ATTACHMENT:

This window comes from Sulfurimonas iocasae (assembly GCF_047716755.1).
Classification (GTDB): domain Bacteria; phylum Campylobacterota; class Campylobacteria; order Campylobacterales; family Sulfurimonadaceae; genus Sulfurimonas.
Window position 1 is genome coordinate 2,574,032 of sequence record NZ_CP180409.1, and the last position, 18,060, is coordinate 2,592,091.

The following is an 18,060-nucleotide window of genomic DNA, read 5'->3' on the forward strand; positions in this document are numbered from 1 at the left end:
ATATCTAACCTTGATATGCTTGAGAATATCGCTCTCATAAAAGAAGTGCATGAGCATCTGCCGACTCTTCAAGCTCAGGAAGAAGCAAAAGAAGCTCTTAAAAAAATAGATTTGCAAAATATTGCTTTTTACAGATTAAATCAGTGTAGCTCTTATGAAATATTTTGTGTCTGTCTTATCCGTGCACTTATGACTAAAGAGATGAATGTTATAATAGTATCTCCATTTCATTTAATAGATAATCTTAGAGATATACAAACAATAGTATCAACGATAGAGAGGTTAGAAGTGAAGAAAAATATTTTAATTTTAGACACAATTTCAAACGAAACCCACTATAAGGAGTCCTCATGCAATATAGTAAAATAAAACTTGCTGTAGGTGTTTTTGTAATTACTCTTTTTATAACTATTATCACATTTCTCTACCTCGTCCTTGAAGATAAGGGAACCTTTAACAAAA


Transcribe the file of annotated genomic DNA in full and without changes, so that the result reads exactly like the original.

This window comes from Sulfurimonas iocasae (assembly GCF_047716755.1).
Classification (GTDB): domain Bacteria; phylum Campylobacterota; class Campylobacteria; order Campylobacterales; family Sulfurimonadaceae; genus Sulfurimonas.
Window position 1 is genome coordinate 2,574,032 of sequence record NZ_CP180409.1, and the last position, 18,060, is coordinate 2,592,091.

The following is an 18,060-nucleotide window of genomic DNA, read 5'->3' on the forward strand; positions in this document are numbered from 1 at the left end:
ATATCTAACCTTGATATGCTTGAGAATATCGCTCTCATAAAAGAAGTGCATGAGCATCTGCCGACTCTTCAAGCTCAGGAAGAAGCAAAAGAAGCTCTTAAAAAAATAGATTTGCAAAATATTGCTTTTTACAGATTAAATCAGTGTAGCTCTTATGAAATATTTTGTGTCTGTCTTATCCGTGCACTTATGACTAAAGAGATGAATGTTATAATAGTATCTCCATTTCATTTAATAGATAATCTTAGAGATATACAAACAATAGTATCAACGATAGAGAGGTTAGAAGTGAAGAAAAATATTTTAATTTTAGACACAATTTCAAACGAAACCCACTATAAGGAGTCCTCATGCAATATAGTAAAATAAAACTTGCTGTAGGTGTTTTTGTAATTACTCTTTTTATAACTATTATCACATTTCTCTACCTCGTCCTTGAAGATAAGGGAACCTTTAACAAAA